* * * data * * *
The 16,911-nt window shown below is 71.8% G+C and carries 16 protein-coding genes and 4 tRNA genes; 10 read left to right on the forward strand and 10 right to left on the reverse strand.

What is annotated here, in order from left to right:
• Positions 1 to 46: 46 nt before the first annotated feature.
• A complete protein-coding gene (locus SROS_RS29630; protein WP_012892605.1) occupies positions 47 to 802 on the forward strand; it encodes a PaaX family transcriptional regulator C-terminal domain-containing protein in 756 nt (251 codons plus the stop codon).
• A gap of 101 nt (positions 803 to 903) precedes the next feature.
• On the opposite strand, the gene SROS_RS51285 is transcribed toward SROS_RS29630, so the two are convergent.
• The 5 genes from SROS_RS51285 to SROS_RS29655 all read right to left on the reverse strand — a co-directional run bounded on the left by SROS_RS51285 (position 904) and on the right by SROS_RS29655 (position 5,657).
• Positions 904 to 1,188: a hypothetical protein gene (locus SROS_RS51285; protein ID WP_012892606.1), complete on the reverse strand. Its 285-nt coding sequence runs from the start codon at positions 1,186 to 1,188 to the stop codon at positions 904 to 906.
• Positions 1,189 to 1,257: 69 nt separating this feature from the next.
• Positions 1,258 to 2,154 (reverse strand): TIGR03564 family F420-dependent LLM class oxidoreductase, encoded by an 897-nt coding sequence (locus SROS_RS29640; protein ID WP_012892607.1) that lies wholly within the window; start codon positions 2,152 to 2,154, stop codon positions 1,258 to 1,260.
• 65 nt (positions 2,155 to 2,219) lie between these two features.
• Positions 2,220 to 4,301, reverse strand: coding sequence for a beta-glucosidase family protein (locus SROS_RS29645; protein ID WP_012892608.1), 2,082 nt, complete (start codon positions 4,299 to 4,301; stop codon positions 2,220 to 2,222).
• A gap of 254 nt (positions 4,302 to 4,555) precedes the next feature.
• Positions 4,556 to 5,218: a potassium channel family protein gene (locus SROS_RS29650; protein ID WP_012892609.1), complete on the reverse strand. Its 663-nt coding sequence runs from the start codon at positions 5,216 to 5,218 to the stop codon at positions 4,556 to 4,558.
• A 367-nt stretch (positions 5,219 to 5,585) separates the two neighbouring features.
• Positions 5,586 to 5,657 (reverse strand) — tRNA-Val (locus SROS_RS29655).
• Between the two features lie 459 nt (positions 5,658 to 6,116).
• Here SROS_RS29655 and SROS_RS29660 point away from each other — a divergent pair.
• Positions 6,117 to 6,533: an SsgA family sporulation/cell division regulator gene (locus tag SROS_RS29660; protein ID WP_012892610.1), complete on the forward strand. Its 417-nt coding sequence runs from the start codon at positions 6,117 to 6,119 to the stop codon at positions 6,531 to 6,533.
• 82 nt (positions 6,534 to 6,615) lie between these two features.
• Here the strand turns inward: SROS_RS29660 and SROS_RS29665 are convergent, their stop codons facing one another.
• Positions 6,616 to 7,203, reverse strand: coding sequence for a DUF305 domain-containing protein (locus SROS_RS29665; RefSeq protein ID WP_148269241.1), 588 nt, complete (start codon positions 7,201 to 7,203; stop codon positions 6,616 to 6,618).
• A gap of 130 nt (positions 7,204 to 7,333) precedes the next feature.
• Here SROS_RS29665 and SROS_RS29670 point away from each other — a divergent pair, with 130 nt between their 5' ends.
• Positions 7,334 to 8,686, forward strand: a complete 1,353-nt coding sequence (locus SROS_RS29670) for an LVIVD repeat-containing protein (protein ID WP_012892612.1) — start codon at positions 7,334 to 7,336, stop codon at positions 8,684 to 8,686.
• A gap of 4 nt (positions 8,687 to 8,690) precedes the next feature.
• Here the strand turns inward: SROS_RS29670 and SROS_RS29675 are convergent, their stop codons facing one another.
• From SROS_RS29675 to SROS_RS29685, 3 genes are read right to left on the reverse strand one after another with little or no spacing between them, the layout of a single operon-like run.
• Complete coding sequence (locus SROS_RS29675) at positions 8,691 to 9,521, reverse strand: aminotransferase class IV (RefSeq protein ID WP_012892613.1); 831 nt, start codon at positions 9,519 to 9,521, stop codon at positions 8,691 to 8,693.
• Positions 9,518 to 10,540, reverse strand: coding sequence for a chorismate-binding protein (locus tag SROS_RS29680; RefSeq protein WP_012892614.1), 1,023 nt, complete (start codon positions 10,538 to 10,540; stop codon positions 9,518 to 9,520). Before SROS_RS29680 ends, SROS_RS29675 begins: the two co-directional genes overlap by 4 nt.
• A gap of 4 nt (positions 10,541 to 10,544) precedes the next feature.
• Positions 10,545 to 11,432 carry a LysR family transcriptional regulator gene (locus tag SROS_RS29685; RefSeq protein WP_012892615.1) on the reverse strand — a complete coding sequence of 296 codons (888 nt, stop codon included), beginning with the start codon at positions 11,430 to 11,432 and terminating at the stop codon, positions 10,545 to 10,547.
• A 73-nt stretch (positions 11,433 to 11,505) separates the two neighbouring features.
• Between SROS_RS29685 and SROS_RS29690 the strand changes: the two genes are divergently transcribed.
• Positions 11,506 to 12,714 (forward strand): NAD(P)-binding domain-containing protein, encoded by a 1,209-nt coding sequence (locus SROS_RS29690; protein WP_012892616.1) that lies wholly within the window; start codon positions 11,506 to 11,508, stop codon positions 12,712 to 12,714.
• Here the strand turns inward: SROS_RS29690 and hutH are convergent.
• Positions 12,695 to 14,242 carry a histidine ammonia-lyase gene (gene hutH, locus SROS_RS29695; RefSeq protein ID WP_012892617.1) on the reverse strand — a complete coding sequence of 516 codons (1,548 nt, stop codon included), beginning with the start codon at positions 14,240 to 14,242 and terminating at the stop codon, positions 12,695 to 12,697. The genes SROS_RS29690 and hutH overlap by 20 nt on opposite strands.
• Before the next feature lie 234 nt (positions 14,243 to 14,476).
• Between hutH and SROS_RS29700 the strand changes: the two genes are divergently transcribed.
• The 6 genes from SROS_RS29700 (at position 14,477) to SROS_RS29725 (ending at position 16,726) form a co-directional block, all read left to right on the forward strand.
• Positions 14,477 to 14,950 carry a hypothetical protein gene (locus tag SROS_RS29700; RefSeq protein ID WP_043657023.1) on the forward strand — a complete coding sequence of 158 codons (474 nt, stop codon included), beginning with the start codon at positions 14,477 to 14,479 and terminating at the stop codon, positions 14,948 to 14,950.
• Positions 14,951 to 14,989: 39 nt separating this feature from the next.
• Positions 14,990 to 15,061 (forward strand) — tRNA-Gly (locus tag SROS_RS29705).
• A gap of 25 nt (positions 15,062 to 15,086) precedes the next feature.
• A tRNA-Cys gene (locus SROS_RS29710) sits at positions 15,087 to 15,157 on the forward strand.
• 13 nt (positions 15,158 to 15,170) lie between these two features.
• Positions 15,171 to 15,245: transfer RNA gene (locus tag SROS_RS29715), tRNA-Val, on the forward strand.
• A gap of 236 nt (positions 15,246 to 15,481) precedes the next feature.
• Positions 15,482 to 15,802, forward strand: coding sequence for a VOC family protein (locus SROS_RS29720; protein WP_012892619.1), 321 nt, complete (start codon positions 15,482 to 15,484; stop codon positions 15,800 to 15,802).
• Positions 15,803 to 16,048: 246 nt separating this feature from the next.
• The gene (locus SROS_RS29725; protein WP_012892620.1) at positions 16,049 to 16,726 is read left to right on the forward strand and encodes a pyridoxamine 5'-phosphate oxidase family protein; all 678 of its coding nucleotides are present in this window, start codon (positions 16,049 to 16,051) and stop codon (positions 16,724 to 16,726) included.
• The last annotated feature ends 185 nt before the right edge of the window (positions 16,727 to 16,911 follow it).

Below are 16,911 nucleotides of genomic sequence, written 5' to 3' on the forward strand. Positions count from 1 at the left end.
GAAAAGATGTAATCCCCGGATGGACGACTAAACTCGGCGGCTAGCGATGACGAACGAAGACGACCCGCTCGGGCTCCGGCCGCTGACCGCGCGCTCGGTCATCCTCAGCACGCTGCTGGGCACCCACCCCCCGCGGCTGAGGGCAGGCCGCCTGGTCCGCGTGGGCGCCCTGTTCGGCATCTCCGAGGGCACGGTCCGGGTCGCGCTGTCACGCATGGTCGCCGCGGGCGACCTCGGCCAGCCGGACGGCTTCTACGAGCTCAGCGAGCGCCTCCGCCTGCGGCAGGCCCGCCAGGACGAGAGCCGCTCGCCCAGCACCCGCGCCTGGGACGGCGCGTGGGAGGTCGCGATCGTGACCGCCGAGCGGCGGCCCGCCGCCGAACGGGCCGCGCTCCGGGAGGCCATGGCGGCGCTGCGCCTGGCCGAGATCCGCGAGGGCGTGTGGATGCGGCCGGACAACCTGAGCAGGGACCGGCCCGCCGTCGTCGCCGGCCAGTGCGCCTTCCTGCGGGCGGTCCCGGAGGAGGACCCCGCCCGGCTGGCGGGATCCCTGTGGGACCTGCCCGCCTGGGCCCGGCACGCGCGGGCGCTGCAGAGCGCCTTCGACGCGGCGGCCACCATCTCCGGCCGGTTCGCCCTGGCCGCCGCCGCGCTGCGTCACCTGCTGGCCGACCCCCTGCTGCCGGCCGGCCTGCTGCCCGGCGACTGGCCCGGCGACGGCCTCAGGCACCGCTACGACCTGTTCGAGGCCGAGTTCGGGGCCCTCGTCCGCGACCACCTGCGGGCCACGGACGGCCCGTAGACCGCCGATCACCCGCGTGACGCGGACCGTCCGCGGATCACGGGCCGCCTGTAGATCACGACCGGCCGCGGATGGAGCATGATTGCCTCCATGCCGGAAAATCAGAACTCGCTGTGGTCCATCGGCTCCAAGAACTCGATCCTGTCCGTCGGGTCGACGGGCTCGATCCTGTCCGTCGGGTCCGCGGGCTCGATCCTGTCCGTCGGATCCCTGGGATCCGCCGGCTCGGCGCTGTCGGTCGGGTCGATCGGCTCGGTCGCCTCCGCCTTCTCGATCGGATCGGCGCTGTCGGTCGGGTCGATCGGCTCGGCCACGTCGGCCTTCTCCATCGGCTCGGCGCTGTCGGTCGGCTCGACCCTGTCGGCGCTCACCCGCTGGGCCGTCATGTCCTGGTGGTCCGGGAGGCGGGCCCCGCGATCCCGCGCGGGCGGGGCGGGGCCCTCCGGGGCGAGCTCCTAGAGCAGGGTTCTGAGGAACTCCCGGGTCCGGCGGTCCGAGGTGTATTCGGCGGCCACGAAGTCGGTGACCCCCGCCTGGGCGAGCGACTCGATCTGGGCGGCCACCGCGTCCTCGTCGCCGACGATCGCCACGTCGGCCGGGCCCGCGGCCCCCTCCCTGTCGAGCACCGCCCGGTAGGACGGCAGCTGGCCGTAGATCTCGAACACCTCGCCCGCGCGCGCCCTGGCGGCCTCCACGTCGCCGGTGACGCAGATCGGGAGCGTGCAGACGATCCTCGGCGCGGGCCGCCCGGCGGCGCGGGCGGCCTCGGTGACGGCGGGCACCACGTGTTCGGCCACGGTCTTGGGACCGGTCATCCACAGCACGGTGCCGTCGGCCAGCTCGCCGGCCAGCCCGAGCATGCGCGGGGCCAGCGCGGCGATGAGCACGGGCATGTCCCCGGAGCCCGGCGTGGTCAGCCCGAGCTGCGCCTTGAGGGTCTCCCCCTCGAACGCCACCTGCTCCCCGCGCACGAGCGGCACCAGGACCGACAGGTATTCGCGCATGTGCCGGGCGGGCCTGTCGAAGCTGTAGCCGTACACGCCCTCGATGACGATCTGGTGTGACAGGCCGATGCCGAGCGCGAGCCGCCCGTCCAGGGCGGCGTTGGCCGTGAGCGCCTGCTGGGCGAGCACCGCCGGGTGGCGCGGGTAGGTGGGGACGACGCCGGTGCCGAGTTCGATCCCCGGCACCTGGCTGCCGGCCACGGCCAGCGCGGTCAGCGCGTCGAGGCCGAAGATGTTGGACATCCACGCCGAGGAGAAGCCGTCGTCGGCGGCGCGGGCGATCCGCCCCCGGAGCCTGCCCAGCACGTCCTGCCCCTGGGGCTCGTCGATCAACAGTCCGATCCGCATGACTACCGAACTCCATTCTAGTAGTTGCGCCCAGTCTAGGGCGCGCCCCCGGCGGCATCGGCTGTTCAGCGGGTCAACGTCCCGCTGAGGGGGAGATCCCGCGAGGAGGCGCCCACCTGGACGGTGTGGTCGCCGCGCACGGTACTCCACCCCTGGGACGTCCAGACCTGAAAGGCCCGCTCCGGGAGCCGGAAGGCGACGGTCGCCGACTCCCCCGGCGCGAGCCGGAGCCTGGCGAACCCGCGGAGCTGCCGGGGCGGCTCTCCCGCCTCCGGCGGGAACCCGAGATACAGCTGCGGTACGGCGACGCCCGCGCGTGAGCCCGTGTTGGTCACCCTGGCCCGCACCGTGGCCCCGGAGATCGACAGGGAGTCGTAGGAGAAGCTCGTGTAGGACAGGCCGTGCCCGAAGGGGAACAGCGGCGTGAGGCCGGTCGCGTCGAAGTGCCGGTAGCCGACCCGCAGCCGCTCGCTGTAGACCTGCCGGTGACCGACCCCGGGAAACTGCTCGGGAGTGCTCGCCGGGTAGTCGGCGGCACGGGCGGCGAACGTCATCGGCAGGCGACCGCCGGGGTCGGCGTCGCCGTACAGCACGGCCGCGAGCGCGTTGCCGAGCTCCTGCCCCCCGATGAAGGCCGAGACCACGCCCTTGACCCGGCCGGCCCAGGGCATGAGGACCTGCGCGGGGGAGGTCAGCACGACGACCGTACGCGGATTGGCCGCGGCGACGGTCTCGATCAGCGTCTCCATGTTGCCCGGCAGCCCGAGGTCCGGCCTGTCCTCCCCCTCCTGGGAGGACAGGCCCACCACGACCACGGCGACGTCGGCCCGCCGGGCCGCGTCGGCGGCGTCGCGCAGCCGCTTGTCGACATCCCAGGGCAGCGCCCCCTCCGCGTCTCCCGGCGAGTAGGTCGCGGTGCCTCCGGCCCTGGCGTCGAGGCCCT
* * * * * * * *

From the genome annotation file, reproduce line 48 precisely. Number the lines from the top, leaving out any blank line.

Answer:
• A gap of 236 nt (positions 15,246 to 15,481) precedes the next feature.